Paulo Ribenboim has written a book summarizing some of the results of the long attempt to prove Fermat's Last Theorem (we'll call it FLT from now on), focusing on results that were obtained entirely through elementary methods. While Ribenboim does not think such methods could lead to a proof of FLT, he finds much to admire in the new mathematics and ingenious arguments created along the way: "It would be an unforgivable error to let these gems sink into oblivion." Only in the last chapter of the book does he lift his self-imposed ban on non-elementary techniques, presenting an outline of key results in the final victory over FLT.

The phrase "for Amateurs" in the title should not at all be considered to have the same flavor as the phrase "for Dummies" that still seems to be a popular tag on many technical self-help books. It is also wise to keep in mind that "elementary" and "easy" are not synonymous. This book contains serious, densely presented mathematics that should be approached only by those with a love for the subject and a commitment to making their way through a thicket of formidable details. Nevertheless, it is a valuable record of an impressive body of mathematics created largely in pursuit of a single theorem.

In two pages before the first chapter, Ribenboim states The Problem, remarks it is sufficient to prove it for exponent 4 or an odd prime, and distinguishes between the traditional first case (solutions x, y, z not multiples of the odd prime p) and second case (p divides exactly one of x, y, and z). In the rest of this review, we shall write "Fermat equation" to refer to either x^{n} + y^{n} = z^{n} or x^{n} + y^{n} + z^{n} = 0, and "Fermat congruence" for either of those expressed as a congruence. The phrases "has solutions" and "is solvable" will be taken to include the condition that the solutions are integers and non-trivial, and FLT(n) will be shorthand for the truth of FLT for exponent n. p and q will be generic symbols for (usually distinct) odd primes.

In the first chapter, *Special Cases*, we find the usual parametric expressions giving all primitive Pythagorean triples, the remark that finding such triples amounts to determining which odd positive integers are sums of two squares, and necessary and sufficient conditions for a prime, and then for any natural number, to be a sum of two squares. Asking if the area of a Pythagorean triangle can be a square leads to the equation x^{4} - y^{4} = z^{2}, which Fermat proved has no solutions. This result in turn shows that the Fermat equation with n = 4 has no solutions; Ribenboim gives a list of 20 authors of other proofs of that fact. A third section of this chapter demonstrates the unsolvability in Gaussian integers of x^{4} + y^{4} = z^{2}, and a fourth shows that FLT holds for n = 3, with another list of authors of alternative proofs. A fifth section gives Gauss' proof that the case n = 3 of FLT has no solutions in the Eisenstein field of numbers of the form a + b*sqrt(-3), a and b rational, while section six presents a modern version of Dirichlet's proof of FLT(5). Section seven polishes off FLT(7), and the eighth section surveys the special cases n = 6, 10, and 14 (because the proofs are independent of the results for n = 3, 5, and 7). A brief appendix to the first chapter gives a failed infinite descent proof of FLT attributed to A. J. Lexell, and wonders if this could be the proof that Fermat thought he had.

The second chapter, *4 Interludes*, prepares the reader for later developments by presenting material on p-adic valuations, cyclotomic polynomials, factors of binomials, and the resultant and discriminant of polynomials in two variables. Standing out from the highly technical background of most of the chapter are Legendre's 1808 expression for the exponent of the prime p in the prime factorization of a!, and an 1852 corollary of Kummer giving the exponent of p in a binomial coefficient.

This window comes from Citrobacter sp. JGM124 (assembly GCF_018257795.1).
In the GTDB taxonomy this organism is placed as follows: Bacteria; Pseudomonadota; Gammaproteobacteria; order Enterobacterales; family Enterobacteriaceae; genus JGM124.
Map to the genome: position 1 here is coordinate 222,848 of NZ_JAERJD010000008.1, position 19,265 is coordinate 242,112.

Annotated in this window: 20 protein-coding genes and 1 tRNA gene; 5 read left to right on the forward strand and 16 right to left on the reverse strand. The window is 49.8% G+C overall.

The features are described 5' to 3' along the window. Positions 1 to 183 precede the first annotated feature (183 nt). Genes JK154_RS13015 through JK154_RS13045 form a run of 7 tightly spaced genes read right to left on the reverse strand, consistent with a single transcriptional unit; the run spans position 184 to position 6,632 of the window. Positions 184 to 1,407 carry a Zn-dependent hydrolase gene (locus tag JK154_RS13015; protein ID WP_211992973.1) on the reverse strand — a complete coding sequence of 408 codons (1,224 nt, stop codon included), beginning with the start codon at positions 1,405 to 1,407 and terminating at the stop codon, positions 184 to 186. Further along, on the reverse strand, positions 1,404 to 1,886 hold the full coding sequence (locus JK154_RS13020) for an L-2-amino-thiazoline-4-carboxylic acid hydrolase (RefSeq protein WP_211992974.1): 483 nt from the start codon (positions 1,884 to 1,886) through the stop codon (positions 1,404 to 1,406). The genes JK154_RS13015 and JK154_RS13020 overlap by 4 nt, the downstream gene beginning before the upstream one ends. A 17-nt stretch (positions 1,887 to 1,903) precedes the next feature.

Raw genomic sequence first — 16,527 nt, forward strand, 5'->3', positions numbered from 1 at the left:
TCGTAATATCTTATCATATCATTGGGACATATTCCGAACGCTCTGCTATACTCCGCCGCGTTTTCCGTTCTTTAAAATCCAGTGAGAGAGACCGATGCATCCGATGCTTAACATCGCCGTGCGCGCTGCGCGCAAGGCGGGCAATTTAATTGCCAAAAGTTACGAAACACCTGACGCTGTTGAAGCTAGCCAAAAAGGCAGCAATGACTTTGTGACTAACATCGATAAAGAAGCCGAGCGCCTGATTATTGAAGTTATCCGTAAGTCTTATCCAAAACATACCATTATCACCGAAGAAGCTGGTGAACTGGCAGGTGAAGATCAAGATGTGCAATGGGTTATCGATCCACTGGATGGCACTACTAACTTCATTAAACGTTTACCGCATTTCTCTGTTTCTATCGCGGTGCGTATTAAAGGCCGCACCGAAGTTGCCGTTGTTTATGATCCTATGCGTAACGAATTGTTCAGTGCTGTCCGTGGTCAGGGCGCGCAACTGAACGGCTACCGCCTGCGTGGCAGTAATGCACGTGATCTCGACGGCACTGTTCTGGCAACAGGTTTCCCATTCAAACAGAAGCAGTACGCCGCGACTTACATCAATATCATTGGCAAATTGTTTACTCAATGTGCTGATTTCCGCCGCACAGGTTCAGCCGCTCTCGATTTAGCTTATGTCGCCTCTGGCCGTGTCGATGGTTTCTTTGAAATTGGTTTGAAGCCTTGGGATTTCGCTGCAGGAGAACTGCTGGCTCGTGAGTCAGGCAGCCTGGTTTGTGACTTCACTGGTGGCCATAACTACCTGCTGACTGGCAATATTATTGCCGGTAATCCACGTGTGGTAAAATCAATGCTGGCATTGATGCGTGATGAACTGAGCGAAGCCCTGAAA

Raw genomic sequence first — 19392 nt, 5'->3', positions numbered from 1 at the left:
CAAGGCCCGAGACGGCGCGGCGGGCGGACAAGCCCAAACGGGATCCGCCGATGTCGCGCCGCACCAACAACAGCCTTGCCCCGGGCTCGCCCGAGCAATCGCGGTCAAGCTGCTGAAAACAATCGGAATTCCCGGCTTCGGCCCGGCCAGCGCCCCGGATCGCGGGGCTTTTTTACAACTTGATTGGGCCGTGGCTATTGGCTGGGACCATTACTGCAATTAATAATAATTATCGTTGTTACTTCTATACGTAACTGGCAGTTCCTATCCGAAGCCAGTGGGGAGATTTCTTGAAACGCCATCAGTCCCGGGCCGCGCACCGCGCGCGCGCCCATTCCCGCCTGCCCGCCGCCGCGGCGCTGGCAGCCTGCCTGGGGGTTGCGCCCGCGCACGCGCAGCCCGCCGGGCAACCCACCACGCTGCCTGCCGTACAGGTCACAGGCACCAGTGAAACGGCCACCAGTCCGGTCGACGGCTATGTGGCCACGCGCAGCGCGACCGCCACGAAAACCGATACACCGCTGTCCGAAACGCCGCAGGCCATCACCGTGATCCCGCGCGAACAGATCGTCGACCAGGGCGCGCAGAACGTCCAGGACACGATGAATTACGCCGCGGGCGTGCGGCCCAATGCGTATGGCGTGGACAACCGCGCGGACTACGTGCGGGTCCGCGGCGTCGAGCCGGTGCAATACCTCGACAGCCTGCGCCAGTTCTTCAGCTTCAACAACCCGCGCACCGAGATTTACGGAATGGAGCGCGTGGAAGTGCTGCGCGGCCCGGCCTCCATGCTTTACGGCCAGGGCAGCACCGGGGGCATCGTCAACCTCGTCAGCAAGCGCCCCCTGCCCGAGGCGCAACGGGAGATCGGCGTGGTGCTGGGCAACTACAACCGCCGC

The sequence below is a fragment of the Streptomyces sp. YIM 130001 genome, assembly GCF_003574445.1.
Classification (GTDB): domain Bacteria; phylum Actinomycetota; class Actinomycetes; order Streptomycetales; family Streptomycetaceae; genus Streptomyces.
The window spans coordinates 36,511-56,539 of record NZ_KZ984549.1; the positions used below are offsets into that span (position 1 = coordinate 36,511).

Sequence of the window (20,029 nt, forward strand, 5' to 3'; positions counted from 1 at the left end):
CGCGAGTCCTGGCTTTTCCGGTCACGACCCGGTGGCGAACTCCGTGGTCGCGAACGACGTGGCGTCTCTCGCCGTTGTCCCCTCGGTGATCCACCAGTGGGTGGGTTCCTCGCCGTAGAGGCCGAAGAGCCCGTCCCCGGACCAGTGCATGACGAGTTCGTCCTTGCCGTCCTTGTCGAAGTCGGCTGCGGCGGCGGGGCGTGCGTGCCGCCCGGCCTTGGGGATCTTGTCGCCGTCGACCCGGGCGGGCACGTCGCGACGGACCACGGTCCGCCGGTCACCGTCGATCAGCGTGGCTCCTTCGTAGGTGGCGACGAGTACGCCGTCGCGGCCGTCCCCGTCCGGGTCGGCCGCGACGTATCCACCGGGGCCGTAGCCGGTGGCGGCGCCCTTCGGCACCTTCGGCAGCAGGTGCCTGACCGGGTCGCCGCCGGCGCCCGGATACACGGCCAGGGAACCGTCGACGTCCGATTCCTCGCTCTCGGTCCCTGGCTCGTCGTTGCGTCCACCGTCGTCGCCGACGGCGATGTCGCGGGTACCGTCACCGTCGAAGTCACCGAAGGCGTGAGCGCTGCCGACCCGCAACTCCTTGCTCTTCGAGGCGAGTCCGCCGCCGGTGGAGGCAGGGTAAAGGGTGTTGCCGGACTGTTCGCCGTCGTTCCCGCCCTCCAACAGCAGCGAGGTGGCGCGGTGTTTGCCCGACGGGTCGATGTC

Chapter III, *Algebraic Restrictions on Hypothetical Solutions*, gives some relations among the variables and exponent in Fermat's equation, constituting indirect proofs of FLT for some exponents.

Chapter IV, *Germain's Theorem*, discusses the establishment of the first case of FLT(p) for every prime p < 100. In Legendre's version of Sophie Germain's result, this involves deducing FLT(p) from two conditions: Fermat's congruence modulo some other odd prime q holds, and p is not congruent to a p-th power modulo q. For p < 100, primes q of the form mp + 1 (m = 2, 4, 8, 10, 14, or 16) can be found satisfying the conditions. In fact, Legendre had first-case results for all p < 197, after which the size of the numbers involved became a problem (in those pre-calculator days). The second section of the chapter presents a later 19th century result of E. Wendt on solutions of the Fermat congruence as above. The result uses the determinant W(n) of a cyclic n-by-n matrix of binomial coefficients, stating that the congruence is solvable if and only if q = 2kp + 1 divides W(2k). An appendix discusses the difficulty of determining when p and mp + 1 are both prime, and suggests a heuristic argument, based on Dirichlet's theorem and the prime number theorem, that there "should be" infinitely many primes with the desired properties.

The fifth chapter, *Interludes 5 and 6*, presents more background material for later use: Hensel's Lemma (1908) on p-adic roots of polynomials, then some results on second order recurrence sequences (such as the Fibonacci and Lucas sequences) including a generalization of Binet's formula.

The title of Chapter VI, *Arithmetic Restrictions on Hypothetical Solutions and on the Exponent*, pretty much delineates the content: congruences and divisibility relationships that must hold if the Fermat equation or congruence is satisfied. In some cases these give an indirect proof of FLT for certain exponents. Highlights include: Kummer's 1837 result that if the Fermat equation is satisfied for 2n (first case), then n = 1 (mod 8), with Dirichlet's Theorem providing the corollary that the set of odd primes p, for which the first case of FLT holds for 2p, is infinite; Terjanian's 1977 (!) elementary proof of the first case of FLT for even exponents; and Abel's conjecture of 1823, for which we still have no direct proof independent of Wiles' and Taylor's work, that no solution of Fermat's equation can be a prime-power.